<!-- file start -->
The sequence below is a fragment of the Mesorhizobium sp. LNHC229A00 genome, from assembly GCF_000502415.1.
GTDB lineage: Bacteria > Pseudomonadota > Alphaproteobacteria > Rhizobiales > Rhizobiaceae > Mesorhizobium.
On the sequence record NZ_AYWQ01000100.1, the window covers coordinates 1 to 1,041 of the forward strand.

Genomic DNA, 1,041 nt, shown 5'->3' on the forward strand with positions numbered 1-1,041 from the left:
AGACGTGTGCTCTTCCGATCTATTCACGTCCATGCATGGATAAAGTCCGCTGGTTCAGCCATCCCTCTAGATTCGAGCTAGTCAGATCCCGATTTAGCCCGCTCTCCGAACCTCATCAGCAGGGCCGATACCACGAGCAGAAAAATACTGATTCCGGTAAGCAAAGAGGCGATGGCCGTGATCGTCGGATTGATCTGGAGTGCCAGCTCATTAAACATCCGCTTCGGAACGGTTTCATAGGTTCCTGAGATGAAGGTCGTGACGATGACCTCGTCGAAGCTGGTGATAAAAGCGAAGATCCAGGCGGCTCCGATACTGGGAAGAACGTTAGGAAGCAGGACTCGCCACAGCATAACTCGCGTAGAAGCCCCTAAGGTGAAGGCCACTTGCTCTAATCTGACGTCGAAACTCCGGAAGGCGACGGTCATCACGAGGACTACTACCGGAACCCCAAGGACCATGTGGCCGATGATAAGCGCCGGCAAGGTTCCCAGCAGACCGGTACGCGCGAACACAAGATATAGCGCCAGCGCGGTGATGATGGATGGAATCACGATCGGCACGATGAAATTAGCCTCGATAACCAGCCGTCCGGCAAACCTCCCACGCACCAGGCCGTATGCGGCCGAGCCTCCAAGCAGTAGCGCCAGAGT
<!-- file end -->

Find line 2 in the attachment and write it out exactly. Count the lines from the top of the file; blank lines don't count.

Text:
GTDB lineage: Bacteria > Pseudomonadota > Alphaproteobacteria > Rhizobiales > Rhizobiaceae > Mesorhizobium.